Adolescent soccer players experience many stressors and negative stress-related outcomes. Short-term stress-prevention programs are frequently implemented in youth sports, although there is limited evidence of their usefulness and effectiveness. Thus, the present study evaluated the usefulness and effectiveness of a stress-prevention workshop for adolescent soccer players. Ninety-two soccer players (age: M = 15.5 years, SD = 1.43; 31.5% female) were randomly allocated to either an intervention group or an intervention control group. To evaluate effectiveness, stress, coping, and depression were assessed at baseline (t1) and 4 weeks postworkshop (t2). To investigate usefulness, the perceived quality of results was assessed at t2. No intervention effects on stress, coping, and depression emerged, but both groups exhibited high values regarding perceived quality of results. Although one workshop might not be enough to modify stress-related parameters, it may be useful for adolescent soccer players and pave the way for long-term interventions.
Johanna Belz, Jens Kleinert and Moritz Anderten
Johanna Belz, Jens Kleinert, Jeannine Ohlert, Thea Rau and Marc Allroggen
Adolescence is a vulnerable period for the development of depression. Research on depression in athletes including adolescent athletes, however, is scarce. The purpose of the present study was to assess the risk for depression depending on the athletes’ age, gender, and performance level. Data were collected from 1,799 German national and state team athletes. The PHQ-2 and the WHO-5 were administered to assess the athletes’ risk for depression and current state of psychological well-being. Overall, 13% of the athletes were screened positive for depression and 10% for impaired well-being. Adolescents, females and athletes of junior national teams showed a higher risk for depression and/or lower well-being than other subgroups. The finding that adolescent athletes are more vulnerable to suffer from depressive symptoms than adult athletes mirrors finding in the general population. Screening tools for depression should be followed up by clinical expert interviews to provide an external criterion for the obtained results.
Jahan Heidari, Johanna Belz, Monika Hasenbring, Jens Kleinert, Claudia Levenig and Michael Kellmann
Context: Explanatory approaches for back pain (BP) in athletes focus on biomechanical factors while neglecting psychological perspectives. Psychological factors have gained importance in the prediction of injuries in athletes and BP in the general population, with stress and recovery emerging as central risk factors. However, scarce evidence exists regarding the role of these aspects for the prevalent burden of BP. Objective: To investigate the association between stress and recovery parameters and the presence of BP. Design: Cross-sectional design. Setting: The questionnaires were distributed after the training sessions. Participants: A total of 345 competitive athletes (mean age = 18.31 y [SD = 5.40]) were investigated. The classification of the athletes’ competitive status was based on performance level. Interventions: Data were collected using questionnaires for the assessment of stress, recovery, and BP. Main Outcome Measures: The authors performed a multiple logistic regression to obtain odds ratios for stress and recovery parameters with regard to the outcome variable BP status. Results: For stress, the dimension “overall stress” (odds ratio = 1.83; 95% confidence interval, 1.30–2.59; P = .001) and the scale “physical complaints” (odds ratio = 1.68; 95% confidence interval, 1.25–2.25; P = .001) of the general version of the Recovery-Stress Questionnaire resulted to be significantly associated with BP. None of the recovery-related scales displayed a statistically significant relationship with BP. Conclusion: The outcomes of this study imply a modest association between stress and the presence of BP in competitive athletes. Practitioners may take these findings into account regarding the conception of training and for monitoring purposes.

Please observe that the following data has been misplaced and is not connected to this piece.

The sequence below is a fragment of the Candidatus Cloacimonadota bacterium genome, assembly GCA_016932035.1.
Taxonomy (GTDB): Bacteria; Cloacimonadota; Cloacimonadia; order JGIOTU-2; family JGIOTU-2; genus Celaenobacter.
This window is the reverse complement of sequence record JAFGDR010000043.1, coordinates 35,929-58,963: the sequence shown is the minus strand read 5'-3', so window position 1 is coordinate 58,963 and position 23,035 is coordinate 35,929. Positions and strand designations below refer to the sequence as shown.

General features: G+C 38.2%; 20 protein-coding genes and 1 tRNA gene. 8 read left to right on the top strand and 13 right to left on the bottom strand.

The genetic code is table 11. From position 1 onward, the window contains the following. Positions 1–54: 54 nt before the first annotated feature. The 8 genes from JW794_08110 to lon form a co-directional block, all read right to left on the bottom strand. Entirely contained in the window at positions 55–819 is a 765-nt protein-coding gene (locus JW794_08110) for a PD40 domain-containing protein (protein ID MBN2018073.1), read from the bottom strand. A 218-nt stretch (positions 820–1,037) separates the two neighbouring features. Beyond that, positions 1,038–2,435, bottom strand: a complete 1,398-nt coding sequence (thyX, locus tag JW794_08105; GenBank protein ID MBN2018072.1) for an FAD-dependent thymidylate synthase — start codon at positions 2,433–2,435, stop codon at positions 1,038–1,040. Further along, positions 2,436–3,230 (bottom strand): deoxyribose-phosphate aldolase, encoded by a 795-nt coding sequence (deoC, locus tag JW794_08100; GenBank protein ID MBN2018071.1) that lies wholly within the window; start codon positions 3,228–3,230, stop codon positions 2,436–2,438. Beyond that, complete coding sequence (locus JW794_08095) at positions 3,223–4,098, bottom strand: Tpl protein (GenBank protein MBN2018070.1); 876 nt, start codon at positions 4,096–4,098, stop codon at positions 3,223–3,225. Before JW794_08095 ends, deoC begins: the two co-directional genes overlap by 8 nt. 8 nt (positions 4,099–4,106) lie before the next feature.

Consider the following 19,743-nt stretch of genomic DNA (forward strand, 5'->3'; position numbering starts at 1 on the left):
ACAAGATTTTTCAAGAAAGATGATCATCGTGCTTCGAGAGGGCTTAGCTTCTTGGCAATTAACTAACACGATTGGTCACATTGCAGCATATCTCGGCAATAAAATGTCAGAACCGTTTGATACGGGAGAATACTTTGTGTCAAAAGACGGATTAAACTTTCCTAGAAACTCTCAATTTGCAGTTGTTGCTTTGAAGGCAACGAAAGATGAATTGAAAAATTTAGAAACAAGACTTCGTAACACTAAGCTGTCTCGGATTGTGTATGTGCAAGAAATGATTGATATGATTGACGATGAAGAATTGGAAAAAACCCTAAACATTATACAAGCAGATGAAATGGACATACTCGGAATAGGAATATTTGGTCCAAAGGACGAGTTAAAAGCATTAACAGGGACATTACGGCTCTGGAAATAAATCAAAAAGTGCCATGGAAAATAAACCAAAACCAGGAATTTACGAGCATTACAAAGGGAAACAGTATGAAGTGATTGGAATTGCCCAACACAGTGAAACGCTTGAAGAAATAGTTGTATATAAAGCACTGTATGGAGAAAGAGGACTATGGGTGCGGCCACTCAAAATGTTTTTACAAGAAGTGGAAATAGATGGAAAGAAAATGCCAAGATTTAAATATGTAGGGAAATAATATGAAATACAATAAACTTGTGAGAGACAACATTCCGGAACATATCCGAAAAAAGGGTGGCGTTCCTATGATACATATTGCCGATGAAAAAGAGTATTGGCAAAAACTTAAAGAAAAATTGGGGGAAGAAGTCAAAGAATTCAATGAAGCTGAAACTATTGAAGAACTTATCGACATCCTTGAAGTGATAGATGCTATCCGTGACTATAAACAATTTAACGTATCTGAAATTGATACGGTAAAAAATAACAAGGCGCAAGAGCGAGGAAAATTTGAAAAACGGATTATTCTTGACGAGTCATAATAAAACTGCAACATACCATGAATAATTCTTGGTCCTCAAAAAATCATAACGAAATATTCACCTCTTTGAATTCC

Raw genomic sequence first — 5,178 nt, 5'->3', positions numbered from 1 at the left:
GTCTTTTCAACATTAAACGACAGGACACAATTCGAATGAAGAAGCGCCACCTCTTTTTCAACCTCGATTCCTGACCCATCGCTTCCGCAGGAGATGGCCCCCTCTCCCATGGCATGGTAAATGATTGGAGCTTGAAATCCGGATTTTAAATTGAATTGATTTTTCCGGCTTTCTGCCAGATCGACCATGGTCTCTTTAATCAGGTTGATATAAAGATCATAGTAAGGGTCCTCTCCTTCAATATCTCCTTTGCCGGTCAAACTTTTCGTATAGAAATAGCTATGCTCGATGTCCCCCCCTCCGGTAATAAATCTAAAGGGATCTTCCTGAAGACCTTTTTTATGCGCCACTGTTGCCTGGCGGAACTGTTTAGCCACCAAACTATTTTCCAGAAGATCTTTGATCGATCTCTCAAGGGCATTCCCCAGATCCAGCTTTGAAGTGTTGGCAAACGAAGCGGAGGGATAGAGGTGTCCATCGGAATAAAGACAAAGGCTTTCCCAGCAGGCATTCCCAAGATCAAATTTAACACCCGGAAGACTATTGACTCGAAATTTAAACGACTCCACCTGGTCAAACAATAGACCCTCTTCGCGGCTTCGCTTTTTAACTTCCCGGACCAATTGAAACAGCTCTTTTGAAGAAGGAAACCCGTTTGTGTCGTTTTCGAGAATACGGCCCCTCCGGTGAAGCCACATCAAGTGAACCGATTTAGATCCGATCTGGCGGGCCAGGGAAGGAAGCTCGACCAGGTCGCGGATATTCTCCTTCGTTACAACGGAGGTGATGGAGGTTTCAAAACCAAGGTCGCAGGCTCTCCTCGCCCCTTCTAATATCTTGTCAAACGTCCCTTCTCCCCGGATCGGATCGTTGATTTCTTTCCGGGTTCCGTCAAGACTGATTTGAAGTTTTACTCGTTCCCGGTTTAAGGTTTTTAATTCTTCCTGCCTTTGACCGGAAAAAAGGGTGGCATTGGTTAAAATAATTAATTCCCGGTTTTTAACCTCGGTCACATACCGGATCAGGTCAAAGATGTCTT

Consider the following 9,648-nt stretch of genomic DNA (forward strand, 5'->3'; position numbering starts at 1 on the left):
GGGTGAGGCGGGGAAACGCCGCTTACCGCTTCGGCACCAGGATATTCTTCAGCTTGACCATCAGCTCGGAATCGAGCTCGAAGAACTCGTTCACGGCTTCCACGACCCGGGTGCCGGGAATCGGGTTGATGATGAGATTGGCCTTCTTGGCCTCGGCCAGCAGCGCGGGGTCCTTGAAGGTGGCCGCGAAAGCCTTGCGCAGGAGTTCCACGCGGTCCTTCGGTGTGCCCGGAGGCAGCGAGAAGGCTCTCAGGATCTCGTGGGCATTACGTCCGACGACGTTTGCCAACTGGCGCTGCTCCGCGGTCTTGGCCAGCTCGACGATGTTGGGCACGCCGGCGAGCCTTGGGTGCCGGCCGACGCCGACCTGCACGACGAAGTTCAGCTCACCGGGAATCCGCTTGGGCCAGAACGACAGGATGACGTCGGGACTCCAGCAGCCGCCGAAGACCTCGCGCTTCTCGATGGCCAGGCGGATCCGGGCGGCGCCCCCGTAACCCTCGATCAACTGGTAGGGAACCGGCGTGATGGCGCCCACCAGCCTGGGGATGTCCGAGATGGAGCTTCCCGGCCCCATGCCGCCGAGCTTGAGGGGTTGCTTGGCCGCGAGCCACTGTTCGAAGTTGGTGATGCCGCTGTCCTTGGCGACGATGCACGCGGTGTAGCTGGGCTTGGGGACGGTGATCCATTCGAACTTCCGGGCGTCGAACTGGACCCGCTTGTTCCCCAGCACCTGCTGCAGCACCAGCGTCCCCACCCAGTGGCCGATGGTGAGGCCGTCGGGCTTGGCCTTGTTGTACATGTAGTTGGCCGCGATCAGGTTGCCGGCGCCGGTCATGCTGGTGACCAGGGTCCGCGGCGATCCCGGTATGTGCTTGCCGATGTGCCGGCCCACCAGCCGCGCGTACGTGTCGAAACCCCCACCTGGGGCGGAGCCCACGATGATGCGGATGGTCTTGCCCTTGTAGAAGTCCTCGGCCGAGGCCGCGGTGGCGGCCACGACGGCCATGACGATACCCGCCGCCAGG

Claudia G. Levenig, Michael Kellmann, Jens Kleinert, Johanna Belz, Tobias Hesselmann, Jahan Heidari and Monika I. Hasenbring
Context: Low back pain (LBP) is a serious health problem, both in the general population as well as in athletes. Research has shown that psychosocial aspects, such as dysfunctional pain responses, play a significant role in the chronification of LBP. Recent research supports the relevance of the multidisciplinary concept of body image in the interpretation of LBP. Objective: To examine the differences in 2 psychosocial aspects, body image and pain responses, between athletes and nonathletes with LBP. Design: Cross-sectional design. Setting: The questionnaires were distributed in the course of LBP treatment. Participants: Data from 163 athletes (mean age = 28.69 [9.6] y) and 75 nonathletes (mean age = 39.34 [12.63] y) were collected. Interventions: Data were collected by questionnaires assessing body image, pain behavior, training activity, and LBP. Main Outcome Measures: To examine group differences between athletes and nonathletes regarding body image and pain behavior, the authors performed 2-way analyses of variance with Bonferroni post hoc tests. Results: The results showed (1) a significant main effect regarding pain responses and body image, showing that participants with eustress endurance or adaptive pain behavior revealed a more positive body image in both groups compared with participants with distress endurance or fear-avoidance behavior, and (2) a significant main effect for the factor group in the body image dimension of physical efficacy, indicating a more positive body image for athletes. Conclusion: These results suggest that considering multiple risk factors for LBP, such as body image and dysfunctional pain behavior, as well as subgrouping, might be valuable for research and for broadening therapy options.